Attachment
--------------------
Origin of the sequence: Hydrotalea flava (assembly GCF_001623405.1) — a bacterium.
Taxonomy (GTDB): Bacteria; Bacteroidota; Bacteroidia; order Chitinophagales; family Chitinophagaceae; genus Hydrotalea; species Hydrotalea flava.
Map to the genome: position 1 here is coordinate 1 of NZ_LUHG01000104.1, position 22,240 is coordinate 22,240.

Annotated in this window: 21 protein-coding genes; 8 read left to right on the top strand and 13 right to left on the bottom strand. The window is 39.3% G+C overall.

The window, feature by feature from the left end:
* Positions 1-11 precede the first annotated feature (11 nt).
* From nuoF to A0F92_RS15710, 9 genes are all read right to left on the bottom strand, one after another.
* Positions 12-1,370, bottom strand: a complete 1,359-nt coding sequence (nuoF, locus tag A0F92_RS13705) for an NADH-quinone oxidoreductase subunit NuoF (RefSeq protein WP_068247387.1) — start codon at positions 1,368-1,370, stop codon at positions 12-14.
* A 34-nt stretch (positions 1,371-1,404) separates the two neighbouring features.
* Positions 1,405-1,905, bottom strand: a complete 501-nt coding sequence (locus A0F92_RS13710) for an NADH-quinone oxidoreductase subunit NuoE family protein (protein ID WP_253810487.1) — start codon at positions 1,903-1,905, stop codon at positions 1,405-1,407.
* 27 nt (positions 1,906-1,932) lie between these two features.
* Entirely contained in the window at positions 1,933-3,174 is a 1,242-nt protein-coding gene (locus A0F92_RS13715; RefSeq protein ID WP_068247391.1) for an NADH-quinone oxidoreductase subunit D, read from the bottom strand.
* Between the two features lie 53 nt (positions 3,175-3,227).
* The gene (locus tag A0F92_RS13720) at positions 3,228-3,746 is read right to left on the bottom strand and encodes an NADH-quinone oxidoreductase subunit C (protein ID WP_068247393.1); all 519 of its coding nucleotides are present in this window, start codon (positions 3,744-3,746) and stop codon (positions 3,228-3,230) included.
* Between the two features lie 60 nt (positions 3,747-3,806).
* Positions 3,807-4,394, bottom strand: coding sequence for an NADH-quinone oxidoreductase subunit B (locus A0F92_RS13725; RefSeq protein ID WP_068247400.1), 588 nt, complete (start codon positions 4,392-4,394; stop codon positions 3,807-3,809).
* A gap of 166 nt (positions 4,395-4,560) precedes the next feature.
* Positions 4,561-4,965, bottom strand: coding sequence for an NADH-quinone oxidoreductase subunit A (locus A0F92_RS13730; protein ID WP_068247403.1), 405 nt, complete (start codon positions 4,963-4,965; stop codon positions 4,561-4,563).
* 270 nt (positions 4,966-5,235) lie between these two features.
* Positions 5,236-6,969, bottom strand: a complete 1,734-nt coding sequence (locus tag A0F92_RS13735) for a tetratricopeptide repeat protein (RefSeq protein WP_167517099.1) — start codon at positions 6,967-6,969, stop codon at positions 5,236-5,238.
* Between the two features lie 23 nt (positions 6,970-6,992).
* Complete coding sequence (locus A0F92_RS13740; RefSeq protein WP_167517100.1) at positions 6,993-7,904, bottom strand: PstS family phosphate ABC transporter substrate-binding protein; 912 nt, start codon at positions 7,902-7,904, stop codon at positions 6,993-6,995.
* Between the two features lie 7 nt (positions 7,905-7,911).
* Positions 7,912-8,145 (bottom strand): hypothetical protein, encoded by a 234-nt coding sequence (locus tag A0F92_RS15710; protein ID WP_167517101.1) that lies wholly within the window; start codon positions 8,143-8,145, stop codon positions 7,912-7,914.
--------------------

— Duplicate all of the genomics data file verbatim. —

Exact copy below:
Origin of the sequence: Hydrotalea flava (assembly GCF_001623405.1) — a bacterium.
Taxonomy (GTDB): Bacteria; Bacteroidota; Bacteroidia; order Chitinophagales; family Chitinophagaceae; genus Hydrotalea; species Hydrotalea flava.
Map to the genome: position 1 here is coordinate 1 of NZ_LUHG01000104.1, position 22,240 is coordinate 22,240.

Annotated in this window: 21 protein-coding genes; 8 read left to right on the top strand and 13 right to left on the bottom strand. The window is 39.3% G+C overall.

The window, feature by feature from the left end:
* Positions 1-11 precede the first annotated feature (11 nt).
* From nuoF to A0F92_RS15710, 9 genes are all read right to left on the bottom strand, one after another.
* Positions 12-1,370, bottom strand: a complete 1,359-nt coding sequence (nuoF, locus tag A0F92_RS13705) for an NADH-quinone oxidoreductase subunit NuoF (RefSeq protein WP_068247387.1) — start codon at positions 1,368-1,370, stop codon at positions 12-14.
* A 34-nt stretch (positions 1,371-1,404) separates the two neighbouring features.
* Positions 1,405-1,905, bottom strand: a complete 501-nt coding sequence (locus A0F92_RS13710) for an NADH-quinone oxidoreductase subunit NuoE family protein (protein ID WP_253810487.1) — start codon at positions 1,903-1,905, stop codon at positions 1,405-1,407.
* 27 nt (positions 1,906-1,932) lie between these two features.
* Entirely contained in the window at positions 1,933-3,174 is a 1,242-nt protein-coding gene (locus A0F92_RS13715; RefSeq protein ID WP_068247391.1) for an NADH-quinone oxidoreductase subunit D, read from the bottom strand.
* Between the two features lie 53 nt (positions 3,175-3,227).
* The gene (locus tag A0F92_RS13720) at positions 3,228-3,746 is read right to left on the bottom strand and encodes an NADH-quinone oxidoreductase subunit C (protein ID WP_068247393.1); all 519 of its coding nucleotides are present in this window, start codon (positions 3,744-3,746) and stop codon (positions 3,228-3,230) included.
* Between the two features lie 60 nt (positions 3,747-3,806).
* Positions 3,807-4,394, bottom strand: coding sequence for an NADH-quinone oxidoreductase subunit B (locus A0F92_RS13725; RefSeq protein ID WP_068247400.1), 588 nt, complete (start codon positions 4,392-4,394; stop codon positions 3,807-3,809).
* A gap of 166 nt (positions 4,395-4,560) precedes the next feature.
* Positions 4,561-4,965, bottom strand: coding sequence for an NADH-quinone oxidoreductase subunit A (locus A0F92_RS13730; protein ID WP_068247403.1), 405 nt, complete (start codon positions 4,963-4,965; stop codon positions 4,561-4,563).
* 270 nt (positions 4,966-5,235) lie between these two features.
* Positions 5,236-6,969, bottom strand: a complete 1,734-nt coding sequence (locus tag A0F92_RS13735) for a tetratricopeptide repeat protein (RefSeq protein WP_167517099.1) — start codon at positions 6,967-6,969, stop codon at positions 5,236-5,238.
* Between the two features lie 23 nt (positions 6,970-6,992).
* Complete coding sequence (locus A0F92_RS13740; RefSeq protein WP_167517100.1) at positions 6,993-7,904, bottom strand: PstS family phosphate ABC transporter substrate-binding protein; 912 nt, start codon at positions 7,902-7,904, stop codon at positions 6,993-6,995.
* Between the two features lie 7 nt (positions 7,905-7,911).
* Positions 7,912-8,145 (bottom strand): hypothetical protein, encoded by a 234-nt coding sequence (locus tag A0F92_RS15710; protein ID WP_167517101.1) that lies wholly within the window; start codon positions 8,143-8,145, stop codon positions 7,912-7,914.